After months of the government making key decisions about Brexit behind closed doors, we’ve found a way the public can have a say.
For just £4,400 a day, you can employ the services of ex-minister Lord Andrew Lansley. Two other MPs, Peter Lilley and Andrew Mitchell, offered paid advice to a fake Chinese firm during a Channel 4 investigation.
Andrew Lansley even explained how to pull the wool over the public's eyes, by contracting him via his wife’s firm.
Offering privileged intel and access for cash couldn’t be further from the public interest, it’s naked profiteering.
For these three, the honour of serving the public doesn’t motivate them enough. They’re more than happy to take advantage of their position by raking in eye watering sums.
To make things worse, all three politicians insist they have done nothing wrong.
When some politicians think this is normal, not an abuse of public trust, it shows just how broken our political system is. It raises the question, who do politicians like this think they’re working for? The public, or the highest bidder?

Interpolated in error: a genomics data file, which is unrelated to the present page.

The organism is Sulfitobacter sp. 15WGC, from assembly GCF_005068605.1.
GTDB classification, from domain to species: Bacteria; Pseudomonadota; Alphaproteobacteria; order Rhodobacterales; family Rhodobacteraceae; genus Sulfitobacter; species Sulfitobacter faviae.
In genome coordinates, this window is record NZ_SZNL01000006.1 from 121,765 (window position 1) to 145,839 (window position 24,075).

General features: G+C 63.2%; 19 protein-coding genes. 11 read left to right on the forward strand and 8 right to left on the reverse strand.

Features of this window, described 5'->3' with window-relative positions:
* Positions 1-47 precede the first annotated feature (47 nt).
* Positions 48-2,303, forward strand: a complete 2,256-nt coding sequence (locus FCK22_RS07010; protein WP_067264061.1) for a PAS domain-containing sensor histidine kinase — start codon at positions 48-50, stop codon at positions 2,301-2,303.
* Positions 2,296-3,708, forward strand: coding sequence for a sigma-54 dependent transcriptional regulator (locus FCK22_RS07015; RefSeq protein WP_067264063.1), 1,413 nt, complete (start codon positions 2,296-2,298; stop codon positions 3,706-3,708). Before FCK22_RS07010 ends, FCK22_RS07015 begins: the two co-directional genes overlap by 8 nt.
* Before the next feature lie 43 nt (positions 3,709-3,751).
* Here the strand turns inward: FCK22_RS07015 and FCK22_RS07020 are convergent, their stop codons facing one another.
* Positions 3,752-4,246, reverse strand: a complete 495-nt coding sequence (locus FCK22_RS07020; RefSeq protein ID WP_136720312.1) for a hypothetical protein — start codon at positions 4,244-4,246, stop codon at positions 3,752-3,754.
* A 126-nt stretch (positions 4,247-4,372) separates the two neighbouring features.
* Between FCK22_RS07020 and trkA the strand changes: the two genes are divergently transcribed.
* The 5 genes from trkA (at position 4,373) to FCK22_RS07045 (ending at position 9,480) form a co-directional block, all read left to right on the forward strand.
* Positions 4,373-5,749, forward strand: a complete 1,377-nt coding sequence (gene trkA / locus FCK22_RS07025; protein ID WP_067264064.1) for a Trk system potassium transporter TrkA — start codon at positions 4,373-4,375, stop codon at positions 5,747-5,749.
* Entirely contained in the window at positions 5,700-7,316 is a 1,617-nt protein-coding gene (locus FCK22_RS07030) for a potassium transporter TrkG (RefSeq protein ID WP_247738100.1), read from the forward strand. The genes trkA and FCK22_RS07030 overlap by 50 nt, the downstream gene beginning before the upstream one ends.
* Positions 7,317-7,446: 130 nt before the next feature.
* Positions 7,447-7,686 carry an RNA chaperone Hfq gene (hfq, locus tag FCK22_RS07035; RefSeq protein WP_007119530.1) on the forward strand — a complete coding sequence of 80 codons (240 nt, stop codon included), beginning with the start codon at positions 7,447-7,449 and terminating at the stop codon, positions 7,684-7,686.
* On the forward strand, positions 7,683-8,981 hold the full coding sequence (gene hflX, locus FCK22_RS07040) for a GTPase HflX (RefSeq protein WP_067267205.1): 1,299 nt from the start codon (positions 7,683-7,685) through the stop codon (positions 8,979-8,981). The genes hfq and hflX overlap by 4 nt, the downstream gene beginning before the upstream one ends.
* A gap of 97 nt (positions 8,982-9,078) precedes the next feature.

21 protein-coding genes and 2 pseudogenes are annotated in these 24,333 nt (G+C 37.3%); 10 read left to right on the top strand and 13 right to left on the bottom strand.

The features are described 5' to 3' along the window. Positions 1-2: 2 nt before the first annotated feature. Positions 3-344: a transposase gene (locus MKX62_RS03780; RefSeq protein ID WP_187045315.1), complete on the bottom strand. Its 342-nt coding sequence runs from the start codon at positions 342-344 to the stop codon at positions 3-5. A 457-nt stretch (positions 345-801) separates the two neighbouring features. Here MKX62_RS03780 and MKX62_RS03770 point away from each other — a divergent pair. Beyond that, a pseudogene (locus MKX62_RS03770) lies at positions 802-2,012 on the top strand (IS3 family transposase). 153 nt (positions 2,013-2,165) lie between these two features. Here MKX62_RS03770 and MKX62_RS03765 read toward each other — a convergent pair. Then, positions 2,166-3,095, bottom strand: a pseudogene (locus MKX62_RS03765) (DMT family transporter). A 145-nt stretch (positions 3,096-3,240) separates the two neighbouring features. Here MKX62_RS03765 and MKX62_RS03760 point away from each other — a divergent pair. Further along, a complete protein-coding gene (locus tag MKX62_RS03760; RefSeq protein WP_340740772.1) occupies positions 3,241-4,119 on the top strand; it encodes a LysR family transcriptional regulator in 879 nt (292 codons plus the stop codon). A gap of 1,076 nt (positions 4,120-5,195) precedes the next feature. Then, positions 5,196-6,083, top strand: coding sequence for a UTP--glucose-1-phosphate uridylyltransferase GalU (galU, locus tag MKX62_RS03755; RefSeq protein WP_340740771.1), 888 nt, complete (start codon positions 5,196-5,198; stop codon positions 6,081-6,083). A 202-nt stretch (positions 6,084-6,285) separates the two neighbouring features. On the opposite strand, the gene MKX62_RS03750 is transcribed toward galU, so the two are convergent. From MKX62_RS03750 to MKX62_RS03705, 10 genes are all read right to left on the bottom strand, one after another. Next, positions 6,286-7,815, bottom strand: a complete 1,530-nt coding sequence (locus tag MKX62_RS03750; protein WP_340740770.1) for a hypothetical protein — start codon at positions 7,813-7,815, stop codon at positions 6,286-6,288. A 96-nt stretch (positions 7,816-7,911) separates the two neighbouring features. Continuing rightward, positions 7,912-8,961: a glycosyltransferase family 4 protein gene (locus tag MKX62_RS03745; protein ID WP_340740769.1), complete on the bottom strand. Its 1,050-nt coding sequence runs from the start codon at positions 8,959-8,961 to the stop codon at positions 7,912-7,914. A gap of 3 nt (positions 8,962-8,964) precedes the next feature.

The sad thing is we knew that this would happen. In 2016, we wrote about how big lobbying firms were cashing in on Brexit by employing former ministers, civil servants and others with valuable knowledge. In 2017 we saw the New Nicotine Alliance write to Jeremy Hunt calling for tobacco regulations to be scrapped as part of the Brexit process. It was all too predictable that some politicians would cash in too.
So what’s the solution?
We need a democratic Brexit, not an establishment Brexit. Decisions over trade, rights, the environment and everything it impacts need to be made by MPs, not ministers, with real opportunities for the public to have their say. If these decisions are out in the open, there’s far less for big companies to gain from paying for insider access.
Right now, we have a big fight to stop a handful of ministers grabbing powers to make all these decisions on their own. MPs will be little more than spectators unless the EU Withdrawal Bill is amended. Right now the Bill is with the House of Lords, and they have the power to fix it. Sign our open letter to the Lords asking them to act now.